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Want to help inundate?

Yesterday I received the following e-mail:

"I recently read an article "Girls Are... Boys Are... : Myths, Stereotypes & Gender Differences" that you have on the Internet as my father and I were (still are) having a heated discussion about male vs female intellect. He printed and laid a copy of an article "Male Versus Female Intelligence: Does Gender Matter?" by Alice A. McCarthy, MBA on my lap top. I in turn, laid you article in front of him. As I said earlier, this argument will probably last until the end of time, but, I was still wondering if it were possible for you to inundate him with all of your research and facts."

I've sent on some things including the following paragraph I wrote 15 years ago

It is possible to create or eliminate the sex differences in test scores in content areas or in "intelligence" by selecting different test items. For example the 1942 revision of the Stanford Binet had as its aim to "produce a scale which will yield comparable I.Q.s for the sexes." To do this the authors accepted the hypotheses that large sex differences on items are likely to reflect sex differences in experience or training and "sought to avoid using test items showing large sex differences in percents passing." These test developers were aware that "intellect can be defined and measured in such a manner as to make either sex appear superior."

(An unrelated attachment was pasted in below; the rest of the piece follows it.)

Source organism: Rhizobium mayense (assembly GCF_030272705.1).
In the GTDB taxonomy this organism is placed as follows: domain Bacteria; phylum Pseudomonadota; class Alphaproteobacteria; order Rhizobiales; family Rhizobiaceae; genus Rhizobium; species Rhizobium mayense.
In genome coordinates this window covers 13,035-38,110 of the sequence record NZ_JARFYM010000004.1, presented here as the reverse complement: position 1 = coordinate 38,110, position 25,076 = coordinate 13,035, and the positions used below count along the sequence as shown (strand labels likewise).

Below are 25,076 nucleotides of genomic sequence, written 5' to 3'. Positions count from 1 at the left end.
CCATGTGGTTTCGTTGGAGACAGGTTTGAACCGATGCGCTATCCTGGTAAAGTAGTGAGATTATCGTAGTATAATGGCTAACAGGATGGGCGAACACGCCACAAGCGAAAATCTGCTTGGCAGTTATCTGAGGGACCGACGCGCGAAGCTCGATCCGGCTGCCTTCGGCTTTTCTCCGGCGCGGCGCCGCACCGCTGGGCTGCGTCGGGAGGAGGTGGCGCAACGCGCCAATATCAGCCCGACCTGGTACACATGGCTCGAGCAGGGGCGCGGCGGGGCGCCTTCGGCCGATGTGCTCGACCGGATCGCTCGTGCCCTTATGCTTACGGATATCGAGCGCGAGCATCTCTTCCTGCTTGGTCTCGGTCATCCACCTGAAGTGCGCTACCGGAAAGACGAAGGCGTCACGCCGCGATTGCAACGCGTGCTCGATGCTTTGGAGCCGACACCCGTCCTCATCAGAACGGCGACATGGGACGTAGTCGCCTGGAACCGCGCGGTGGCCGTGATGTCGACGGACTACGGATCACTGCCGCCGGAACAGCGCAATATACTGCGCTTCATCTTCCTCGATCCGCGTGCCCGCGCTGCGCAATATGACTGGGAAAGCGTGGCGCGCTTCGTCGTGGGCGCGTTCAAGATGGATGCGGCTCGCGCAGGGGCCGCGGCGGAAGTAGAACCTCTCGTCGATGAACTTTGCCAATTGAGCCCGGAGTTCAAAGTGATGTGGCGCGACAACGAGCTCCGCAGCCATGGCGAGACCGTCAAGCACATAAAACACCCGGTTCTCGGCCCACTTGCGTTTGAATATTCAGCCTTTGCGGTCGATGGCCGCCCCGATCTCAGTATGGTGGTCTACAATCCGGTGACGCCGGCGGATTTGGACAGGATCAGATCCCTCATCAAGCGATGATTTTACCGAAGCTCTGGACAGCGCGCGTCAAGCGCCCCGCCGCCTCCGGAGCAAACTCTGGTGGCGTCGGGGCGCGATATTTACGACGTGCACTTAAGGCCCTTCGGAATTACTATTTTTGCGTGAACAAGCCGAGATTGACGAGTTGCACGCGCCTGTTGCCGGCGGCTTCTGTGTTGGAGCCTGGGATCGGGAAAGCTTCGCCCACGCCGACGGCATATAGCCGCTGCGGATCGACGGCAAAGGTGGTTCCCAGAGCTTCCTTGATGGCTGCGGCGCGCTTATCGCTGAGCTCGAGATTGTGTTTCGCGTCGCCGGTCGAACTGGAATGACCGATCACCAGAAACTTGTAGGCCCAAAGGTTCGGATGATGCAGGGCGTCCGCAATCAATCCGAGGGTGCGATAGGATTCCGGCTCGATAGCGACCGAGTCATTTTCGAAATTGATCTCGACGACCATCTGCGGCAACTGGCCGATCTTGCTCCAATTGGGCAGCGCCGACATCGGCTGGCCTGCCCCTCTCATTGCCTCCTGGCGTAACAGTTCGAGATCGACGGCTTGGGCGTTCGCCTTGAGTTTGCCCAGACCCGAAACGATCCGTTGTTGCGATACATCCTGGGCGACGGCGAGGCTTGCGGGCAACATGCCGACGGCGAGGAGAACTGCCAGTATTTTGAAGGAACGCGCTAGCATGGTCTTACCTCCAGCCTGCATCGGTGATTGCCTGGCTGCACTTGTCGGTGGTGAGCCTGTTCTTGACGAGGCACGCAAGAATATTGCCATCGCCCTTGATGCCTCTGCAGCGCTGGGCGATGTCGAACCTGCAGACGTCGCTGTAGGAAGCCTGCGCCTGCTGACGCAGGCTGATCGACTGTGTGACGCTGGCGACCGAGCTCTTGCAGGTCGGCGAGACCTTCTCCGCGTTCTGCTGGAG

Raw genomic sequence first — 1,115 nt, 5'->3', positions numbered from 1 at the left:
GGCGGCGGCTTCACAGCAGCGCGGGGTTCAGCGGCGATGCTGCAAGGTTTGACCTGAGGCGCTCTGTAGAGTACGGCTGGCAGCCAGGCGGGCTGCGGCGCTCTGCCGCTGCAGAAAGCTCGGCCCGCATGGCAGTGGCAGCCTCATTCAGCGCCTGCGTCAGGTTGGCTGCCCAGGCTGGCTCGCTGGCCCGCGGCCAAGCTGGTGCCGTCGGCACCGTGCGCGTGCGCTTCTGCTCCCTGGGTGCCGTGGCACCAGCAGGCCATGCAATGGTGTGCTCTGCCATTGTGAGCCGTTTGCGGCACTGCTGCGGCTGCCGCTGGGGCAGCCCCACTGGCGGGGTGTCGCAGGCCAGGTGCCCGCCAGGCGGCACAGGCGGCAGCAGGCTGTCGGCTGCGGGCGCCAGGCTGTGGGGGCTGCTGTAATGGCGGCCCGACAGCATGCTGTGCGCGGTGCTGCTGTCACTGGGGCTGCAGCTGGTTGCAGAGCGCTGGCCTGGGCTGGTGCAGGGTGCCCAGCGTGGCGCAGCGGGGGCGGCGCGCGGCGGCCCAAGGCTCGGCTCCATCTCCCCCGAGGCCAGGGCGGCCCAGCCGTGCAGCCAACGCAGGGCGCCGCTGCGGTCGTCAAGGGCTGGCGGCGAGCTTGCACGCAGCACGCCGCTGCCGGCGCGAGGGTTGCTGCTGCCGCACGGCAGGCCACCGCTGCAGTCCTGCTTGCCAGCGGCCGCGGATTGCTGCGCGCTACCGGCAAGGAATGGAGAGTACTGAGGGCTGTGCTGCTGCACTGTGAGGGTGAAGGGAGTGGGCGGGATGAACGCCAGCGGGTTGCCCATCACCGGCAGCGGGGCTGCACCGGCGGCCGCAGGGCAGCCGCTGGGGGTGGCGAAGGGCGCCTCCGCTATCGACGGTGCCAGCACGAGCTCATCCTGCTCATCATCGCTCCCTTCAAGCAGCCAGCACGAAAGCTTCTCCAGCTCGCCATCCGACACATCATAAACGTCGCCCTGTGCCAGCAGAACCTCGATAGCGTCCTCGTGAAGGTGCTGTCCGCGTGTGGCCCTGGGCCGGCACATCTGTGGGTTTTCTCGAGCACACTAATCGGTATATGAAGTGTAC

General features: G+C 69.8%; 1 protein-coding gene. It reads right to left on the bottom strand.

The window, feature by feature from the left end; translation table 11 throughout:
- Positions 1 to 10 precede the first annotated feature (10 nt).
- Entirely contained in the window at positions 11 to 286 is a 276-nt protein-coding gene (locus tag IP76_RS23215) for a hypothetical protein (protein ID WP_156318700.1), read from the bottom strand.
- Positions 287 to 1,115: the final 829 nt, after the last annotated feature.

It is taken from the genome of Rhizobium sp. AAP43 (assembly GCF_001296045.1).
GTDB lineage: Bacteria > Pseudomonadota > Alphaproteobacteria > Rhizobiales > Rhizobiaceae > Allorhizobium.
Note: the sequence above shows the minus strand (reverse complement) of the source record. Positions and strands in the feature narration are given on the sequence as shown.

Any suggestions? I'll be happy to pass them on.


I'll give two references.

One is Rosser's The SAT Gender Gap (http://www.amazon.com/Sat-Gender-Gap-Identifying-Causes/dp/1877966002) which shows just how few, just one or two, questions have to be changed to produce a male or female bias in an SAT section. She discusses how the ETS team decided to get rid of the female verbal advantage while retaining the male mathematics advantage. (The book was from the late 80s, so this was still in the news).

The other is Gould's The Mismeasure of Man which discusses the history of intelligence testing. (He actually looked up the grade school report card of the little girl in the "three generations of imbeciles is enough" Supreme Court case; she was a B student). He only discusses sex bias in passing, since his primary interest is in class and racial bias, but it's a fascinating, and lurid, history.

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